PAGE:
Well, we are taking a break in Cuenca.
We are not really city people and usually spend very little time in towns or other large metropolitan areas.
We love quiet spots in nature, fresh air, endless vistas and birds singing.
We like little villages and like to watch the people go about their daily lives, work in the fields or do their laundry on the banks of a river.
But there where some repairs that needed to be taken care of on the camper, so we decided to have it done here, before crossing into Peru.
The eight Araucarias were brought from Chile and planted by Luis Cordero at the turn of the century.
We found a little apartment on the top floor of an old colonial building owned by a dentist, his office is downstairs, he is 85 years old and still fits dentures for the indigenous. It came with a roof top terrace where we ate our breakfast or just went to read or watch the comings and goings down below. Outside the entry, on Plaza de San Francisco, is a daily market, the women in their beautiful outfits sell alpaca shawls and other nice and not so nice items. They are mostly from Otovalo, you can tell by their clothes.
We are intrigued by the changing outfits as we move south, skirts, adornments and hats might look the same to us, but the native people here can tell by the clothing which village they are from. Just like we can back home in Austria. So to us, it is fascinating.
At night they store their wares in the building, so it was always interesting when we came home in the evening, we had to pass by their stored items – checking out the table cloths (loved them) and bags stored on the shelves.
We had to vacate the apartment after a week, Dano, the owner came through with another apartment, down by the river. We liked that one too.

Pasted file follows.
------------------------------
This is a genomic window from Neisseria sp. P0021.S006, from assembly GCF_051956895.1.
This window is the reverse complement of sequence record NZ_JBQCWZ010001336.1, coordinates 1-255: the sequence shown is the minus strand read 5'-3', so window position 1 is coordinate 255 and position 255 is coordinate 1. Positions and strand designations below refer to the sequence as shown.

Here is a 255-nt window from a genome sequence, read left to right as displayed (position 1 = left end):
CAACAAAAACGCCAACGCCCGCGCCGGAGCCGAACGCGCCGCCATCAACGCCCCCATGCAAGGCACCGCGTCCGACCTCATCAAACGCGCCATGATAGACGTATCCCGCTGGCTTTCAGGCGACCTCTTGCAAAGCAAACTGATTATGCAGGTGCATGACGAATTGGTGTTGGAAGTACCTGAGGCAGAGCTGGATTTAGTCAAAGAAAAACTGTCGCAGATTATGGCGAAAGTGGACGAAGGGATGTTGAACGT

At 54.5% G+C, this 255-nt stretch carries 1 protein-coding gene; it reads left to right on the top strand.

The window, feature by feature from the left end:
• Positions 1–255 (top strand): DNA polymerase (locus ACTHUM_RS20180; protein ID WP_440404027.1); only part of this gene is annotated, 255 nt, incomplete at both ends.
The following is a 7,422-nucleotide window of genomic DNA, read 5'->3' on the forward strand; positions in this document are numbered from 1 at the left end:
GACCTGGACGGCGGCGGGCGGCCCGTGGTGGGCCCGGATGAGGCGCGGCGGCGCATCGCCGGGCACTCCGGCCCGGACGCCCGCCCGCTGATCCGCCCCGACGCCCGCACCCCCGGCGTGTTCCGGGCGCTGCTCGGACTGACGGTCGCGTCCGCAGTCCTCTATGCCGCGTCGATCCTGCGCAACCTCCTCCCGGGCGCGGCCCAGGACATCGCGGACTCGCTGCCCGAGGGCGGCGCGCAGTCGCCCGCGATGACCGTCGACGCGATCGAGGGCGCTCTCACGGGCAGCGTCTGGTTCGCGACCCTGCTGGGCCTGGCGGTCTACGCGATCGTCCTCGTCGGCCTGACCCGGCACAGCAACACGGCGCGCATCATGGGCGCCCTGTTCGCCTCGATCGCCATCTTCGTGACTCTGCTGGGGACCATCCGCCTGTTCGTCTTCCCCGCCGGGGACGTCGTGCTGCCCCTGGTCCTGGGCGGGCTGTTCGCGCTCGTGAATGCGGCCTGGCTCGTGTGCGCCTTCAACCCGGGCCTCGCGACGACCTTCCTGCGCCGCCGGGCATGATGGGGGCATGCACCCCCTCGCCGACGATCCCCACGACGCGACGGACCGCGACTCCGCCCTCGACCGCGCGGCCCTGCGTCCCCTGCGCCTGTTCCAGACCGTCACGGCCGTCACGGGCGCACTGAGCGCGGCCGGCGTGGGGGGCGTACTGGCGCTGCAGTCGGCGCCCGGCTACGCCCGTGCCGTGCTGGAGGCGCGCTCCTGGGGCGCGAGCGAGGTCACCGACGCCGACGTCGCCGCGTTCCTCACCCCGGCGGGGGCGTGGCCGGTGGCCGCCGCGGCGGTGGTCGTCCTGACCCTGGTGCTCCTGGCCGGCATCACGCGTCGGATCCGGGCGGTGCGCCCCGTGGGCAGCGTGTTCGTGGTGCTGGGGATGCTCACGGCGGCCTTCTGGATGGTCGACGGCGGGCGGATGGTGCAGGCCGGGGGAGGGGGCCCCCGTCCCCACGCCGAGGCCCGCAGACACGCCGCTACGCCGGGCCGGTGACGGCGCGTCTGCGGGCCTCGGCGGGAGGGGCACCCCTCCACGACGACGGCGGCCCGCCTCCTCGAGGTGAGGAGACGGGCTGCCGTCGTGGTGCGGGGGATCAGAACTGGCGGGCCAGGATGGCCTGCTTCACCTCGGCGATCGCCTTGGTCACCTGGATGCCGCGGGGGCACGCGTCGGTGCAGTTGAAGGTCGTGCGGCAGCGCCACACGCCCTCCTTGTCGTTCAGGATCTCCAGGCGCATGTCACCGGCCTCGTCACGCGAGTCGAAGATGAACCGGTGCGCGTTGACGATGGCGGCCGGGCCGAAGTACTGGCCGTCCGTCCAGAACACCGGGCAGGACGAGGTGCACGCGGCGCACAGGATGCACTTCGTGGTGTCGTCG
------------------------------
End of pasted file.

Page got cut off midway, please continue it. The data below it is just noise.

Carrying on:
There is always something going on in a City, cultural happenings, fiestas, street musicians. It took us days to visit the churches and museums on foot. Then we got our bicycles out and started to explore more, it has been fun. The two rivers make all the difference, they are mostly green belt with walking and bicycle trails. Thanks to a state of the art sewage treatment plant the rivers are clean and we saw fishermen fly fishing within city limits and catching nice sized trout.
At the edge of town are some hot springs where we went to soak and do the steam/mud/shower/steam/soak/nap/tea routine, spent most of the day there and LOVED it.
The daily market is huge, and we can find all the food you need just steps away from our little home away from our “home away from home” called camper.
Having an oven has been nice too, makes baking bread a lot easier than doing it with the Cobb grill. Apricots and blueberries are everywhere at the market right now so I made an apricot/blueberry cake today. A little taste from home, Ecuadorian food is not really what we are used to, but we try. Günter even ate a roasted “cuy” (Guinea Pig), I passed.
I am not going to write a Cuenca guide book, but will let the pictures speak for themselves.
We spent Dia de los Muertos and Independence day on November 3rd in Cuenca and enjoyed the festivities.
We would just follow the music and hang out!
Adios Cuenca, ist’s been good to get to know you!